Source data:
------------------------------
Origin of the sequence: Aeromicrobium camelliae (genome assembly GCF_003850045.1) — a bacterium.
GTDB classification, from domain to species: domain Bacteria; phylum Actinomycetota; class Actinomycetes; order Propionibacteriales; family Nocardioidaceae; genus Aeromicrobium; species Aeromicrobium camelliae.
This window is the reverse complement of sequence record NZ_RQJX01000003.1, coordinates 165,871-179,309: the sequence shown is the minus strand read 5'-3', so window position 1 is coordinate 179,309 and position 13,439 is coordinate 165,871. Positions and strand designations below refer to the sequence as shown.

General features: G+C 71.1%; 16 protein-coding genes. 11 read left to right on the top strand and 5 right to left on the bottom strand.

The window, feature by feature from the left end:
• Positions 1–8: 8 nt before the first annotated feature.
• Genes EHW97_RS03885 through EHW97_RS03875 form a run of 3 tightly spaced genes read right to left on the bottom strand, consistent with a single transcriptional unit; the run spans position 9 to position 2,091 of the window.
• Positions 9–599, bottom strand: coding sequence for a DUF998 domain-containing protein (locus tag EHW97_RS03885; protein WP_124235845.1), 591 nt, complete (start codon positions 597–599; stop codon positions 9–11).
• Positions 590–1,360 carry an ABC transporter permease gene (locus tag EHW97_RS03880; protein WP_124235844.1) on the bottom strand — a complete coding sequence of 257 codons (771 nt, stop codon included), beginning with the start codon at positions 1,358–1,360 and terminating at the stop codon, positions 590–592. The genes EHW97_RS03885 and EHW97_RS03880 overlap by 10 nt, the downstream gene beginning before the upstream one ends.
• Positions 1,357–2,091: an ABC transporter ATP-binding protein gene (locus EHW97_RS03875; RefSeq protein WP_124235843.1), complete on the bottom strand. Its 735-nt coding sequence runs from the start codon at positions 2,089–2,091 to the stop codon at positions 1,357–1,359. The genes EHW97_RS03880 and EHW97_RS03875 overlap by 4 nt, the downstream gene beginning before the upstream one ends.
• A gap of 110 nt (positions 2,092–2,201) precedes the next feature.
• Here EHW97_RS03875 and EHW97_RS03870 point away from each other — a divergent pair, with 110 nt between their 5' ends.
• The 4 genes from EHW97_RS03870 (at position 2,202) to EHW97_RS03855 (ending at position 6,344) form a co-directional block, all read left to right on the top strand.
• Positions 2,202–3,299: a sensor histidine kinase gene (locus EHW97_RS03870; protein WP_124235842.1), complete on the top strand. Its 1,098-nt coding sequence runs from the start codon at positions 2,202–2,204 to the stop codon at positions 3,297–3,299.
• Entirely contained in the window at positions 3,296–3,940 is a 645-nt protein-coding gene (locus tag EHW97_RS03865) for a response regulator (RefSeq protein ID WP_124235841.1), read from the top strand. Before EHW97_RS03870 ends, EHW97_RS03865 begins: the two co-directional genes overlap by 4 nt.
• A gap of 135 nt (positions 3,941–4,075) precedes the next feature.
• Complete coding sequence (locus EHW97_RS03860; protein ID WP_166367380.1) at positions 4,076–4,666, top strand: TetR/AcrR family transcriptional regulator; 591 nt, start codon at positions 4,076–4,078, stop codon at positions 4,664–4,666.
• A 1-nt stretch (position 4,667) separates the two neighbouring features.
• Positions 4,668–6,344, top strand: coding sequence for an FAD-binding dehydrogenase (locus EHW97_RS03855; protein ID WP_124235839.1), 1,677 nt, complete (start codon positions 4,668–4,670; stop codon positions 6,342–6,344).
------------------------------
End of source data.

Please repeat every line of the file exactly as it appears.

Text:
Origin of the sequence: Aeromicrobium camelliae (genome assembly GCF_003850045.1) — a bacterium.
GTDB classification, from domain to species: domain Bacteria; phylum Actinomycetota; class Actinomycetes; order Propionibacteriales; family Nocardioidaceae; genus Aeromicrobium; species Aeromicrobium camelliae.
This window is the reverse complement of sequence record NZ_RQJX01000003.1, coordinates 165,871-179,309: the sequence shown is the minus strand read 5'-3', so window position 1 is coordinate 179,309 and position 13,439 is coordinate 165,871. Positions and strand designations below refer to the sequence as shown.

General features: G+C 71.1%; 16 protein-coding genes. 11 read left to right on the top strand and 5 right to left on the bottom strand.

The window, feature by feature from the left end:
• Positions 1–8: 8 nt before the first annotated feature.
• Genes EHW97_RS03885 through EHW97_RS03875 form a run of 3 tightly spaced genes read right to left on the bottom strand, consistent with a single transcriptional unit; the run spans position 9 to position 2,091 of the window.
• Positions 9–599, bottom strand: coding sequence for a DUF998 domain-containing protein (locus tag EHW97_RS03885; protein WP_124235845.1), 591 nt, complete (start codon positions 597–599; stop codon positions 9–11).
• Positions 590–1,360 carry an ABC transporter permease gene (locus tag EHW97_RS03880; protein WP_124235844.1) on the bottom strand — a complete coding sequence of 257 codons (771 nt, stop codon included), beginning with the start codon at positions 1,358–1,360 and terminating at the stop codon, positions 590–592. The genes EHW97_RS03885 and EHW97_RS03880 overlap by 10 nt, the downstream gene beginning before the upstream one ends.
• Positions 1,357–2,091: an ABC transporter ATP-binding protein gene (locus EHW97_RS03875; RefSeq protein WP_124235843.1), complete on the bottom strand. Its 735-nt coding sequence runs from the start codon at positions 2,089–2,091 to the stop codon at positions 1,357–1,359. The genes EHW97_RS03880 and EHW97_RS03875 overlap by 4 nt, the downstream gene beginning before the upstream one ends.
• A gap of 110 nt (positions 2,092–2,201) precedes the next feature.
• Here EHW97_RS03875 and EHW97_RS03870 point away from each other — a divergent pair, with 110 nt between their 5' ends.
• The 4 genes from EHW97_RS03870 (at position 2,202) to EHW97_RS03855 (ending at position 6,344) form a co-directional block, all read left to right on the top strand.
• Positions 2,202–3,299: a sensor histidine kinase gene (locus EHW97_RS03870; protein WP_124235842.1), complete on the top strand. Its 1,098-nt coding sequence runs from the start codon at positions 2,202–2,204 to the stop codon at positions 3,297–3,299.
• Entirely contained in the window at positions 3,296–3,940 is a 645-nt protein-coding gene (locus tag EHW97_RS03865) for a response regulator (RefSeq protein ID WP_124235841.1), read from the top strand. Before EHW97_RS03870 ends, EHW97_RS03865 begins: the two co-directional genes overlap by 4 nt.
• A gap of 135 nt (positions 3,941–4,075) precedes the next feature.
• Complete coding sequence (locus EHW97_RS03860; protein ID WP_166367380.1) at positions 4,076–4,666, top strand: TetR/AcrR family transcriptional regulator; 591 nt, start codon at positions 4,076–4,078, stop codon at positions 4,664–4,666.
• A 1-nt stretch (position 4,667) separates the two neighbouring features.
• Positions 4,668–6,344, top strand: coding sequence for an FAD-binding dehydrogenase (locus EHW97_RS03855; protein ID WP_124235839.1), 1,677 nt, complete (start codon positions 4,668–4,670; stop codon positions 6,342–6,344).